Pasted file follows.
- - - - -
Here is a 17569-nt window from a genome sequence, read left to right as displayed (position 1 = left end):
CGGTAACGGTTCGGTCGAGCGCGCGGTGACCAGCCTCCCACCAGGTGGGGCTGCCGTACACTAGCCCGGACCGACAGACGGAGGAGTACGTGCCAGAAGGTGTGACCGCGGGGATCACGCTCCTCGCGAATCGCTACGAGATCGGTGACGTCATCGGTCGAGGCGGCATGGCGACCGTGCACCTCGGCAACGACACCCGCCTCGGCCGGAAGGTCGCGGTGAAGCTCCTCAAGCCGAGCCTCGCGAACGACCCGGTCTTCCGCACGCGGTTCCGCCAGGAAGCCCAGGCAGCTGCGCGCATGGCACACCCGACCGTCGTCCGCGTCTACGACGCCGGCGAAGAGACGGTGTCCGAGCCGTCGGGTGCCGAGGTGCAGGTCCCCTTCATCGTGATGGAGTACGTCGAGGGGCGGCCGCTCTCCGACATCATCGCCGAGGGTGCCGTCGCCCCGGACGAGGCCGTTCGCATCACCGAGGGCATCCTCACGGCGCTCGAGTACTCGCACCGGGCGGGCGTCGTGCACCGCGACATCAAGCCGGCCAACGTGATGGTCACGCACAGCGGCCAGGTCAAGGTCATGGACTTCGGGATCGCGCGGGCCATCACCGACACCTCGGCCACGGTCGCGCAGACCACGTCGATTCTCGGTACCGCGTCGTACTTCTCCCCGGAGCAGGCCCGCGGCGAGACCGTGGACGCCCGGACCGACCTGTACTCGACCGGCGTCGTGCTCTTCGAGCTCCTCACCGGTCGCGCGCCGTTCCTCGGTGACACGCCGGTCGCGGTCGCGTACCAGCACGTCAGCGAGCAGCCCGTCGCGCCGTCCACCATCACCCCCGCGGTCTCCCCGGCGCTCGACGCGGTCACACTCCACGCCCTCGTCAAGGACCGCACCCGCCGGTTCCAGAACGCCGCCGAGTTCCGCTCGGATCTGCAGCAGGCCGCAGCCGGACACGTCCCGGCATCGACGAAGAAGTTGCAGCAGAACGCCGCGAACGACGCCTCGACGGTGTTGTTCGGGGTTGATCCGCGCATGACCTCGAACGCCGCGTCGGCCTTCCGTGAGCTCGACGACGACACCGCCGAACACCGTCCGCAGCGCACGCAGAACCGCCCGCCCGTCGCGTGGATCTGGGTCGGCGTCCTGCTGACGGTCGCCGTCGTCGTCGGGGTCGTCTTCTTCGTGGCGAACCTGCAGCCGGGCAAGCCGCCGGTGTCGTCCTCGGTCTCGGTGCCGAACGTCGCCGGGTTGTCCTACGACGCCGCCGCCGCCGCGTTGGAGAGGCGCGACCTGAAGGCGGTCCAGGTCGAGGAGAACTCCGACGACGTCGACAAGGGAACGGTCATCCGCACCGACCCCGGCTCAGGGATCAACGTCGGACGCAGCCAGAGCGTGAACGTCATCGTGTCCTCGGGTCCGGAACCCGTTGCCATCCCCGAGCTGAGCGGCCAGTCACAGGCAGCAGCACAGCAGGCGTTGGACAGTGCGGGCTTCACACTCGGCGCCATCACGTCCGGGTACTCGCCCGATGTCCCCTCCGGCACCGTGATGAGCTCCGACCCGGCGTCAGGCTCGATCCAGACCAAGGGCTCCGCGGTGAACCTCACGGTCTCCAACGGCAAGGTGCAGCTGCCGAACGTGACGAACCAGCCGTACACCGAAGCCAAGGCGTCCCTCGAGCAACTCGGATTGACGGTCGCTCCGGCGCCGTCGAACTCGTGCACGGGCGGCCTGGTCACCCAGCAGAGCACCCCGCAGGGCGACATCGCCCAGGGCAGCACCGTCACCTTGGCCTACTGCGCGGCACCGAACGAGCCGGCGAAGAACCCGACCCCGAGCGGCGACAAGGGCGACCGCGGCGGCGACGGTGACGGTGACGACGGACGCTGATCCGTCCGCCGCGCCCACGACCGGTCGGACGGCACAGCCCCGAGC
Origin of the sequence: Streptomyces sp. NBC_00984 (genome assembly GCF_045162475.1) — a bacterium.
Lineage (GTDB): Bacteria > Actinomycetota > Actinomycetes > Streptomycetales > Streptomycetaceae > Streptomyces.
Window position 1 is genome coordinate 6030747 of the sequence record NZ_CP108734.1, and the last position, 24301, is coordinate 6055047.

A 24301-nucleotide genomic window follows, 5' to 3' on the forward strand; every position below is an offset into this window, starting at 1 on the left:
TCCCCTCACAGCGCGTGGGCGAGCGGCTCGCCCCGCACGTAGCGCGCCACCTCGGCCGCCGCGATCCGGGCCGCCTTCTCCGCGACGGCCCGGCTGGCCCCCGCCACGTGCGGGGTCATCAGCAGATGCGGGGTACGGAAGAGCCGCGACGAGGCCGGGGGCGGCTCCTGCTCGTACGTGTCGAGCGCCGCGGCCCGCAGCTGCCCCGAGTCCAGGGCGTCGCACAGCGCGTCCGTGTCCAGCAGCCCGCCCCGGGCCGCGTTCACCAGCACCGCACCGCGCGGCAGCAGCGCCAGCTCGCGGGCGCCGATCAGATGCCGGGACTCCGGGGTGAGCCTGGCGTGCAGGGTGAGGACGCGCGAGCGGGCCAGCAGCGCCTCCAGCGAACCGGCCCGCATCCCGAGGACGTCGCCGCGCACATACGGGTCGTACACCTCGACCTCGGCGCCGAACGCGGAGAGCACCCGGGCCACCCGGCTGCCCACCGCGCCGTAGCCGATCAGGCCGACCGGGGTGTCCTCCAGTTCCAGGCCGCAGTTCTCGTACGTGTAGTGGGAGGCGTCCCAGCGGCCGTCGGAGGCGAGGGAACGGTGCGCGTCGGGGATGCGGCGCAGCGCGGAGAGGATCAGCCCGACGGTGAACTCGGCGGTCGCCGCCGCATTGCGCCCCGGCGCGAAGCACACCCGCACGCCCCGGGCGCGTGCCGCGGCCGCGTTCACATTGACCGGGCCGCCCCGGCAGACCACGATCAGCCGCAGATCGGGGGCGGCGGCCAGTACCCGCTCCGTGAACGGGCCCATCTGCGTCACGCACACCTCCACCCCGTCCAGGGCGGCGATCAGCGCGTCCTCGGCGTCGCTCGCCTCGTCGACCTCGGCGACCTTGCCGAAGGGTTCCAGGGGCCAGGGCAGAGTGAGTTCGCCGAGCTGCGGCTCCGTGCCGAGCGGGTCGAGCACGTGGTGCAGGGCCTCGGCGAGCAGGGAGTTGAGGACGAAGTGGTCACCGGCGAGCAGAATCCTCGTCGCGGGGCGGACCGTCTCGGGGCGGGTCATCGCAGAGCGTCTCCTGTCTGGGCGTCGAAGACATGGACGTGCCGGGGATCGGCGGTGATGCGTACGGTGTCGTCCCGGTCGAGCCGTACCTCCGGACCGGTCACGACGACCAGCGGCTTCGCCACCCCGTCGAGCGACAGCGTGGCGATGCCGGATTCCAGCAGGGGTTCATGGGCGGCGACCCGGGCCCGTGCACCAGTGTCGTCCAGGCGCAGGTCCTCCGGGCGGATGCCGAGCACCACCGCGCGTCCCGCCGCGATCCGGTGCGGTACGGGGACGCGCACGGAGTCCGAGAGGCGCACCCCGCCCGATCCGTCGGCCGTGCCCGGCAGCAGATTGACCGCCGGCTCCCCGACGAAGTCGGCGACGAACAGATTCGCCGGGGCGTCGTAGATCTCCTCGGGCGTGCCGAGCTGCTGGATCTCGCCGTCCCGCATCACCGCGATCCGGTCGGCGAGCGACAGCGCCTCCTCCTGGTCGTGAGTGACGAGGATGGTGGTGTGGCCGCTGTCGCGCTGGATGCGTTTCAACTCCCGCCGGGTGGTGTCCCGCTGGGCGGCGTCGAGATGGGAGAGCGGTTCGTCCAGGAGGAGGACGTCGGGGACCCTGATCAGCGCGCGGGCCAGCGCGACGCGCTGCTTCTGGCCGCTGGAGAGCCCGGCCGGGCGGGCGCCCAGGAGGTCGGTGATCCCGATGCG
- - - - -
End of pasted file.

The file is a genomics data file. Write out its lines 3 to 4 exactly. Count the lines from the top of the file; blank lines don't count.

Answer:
Origin of the sequence: Streptomyces sp. NBC_00984 (genome assembly GCF_045162475.1) — a bacterium.
Lineage (GTDB): Bacteria > Actinomycetota > Actinomycetes > Streptomycetales > Streptomycetaceae > Streptomyces.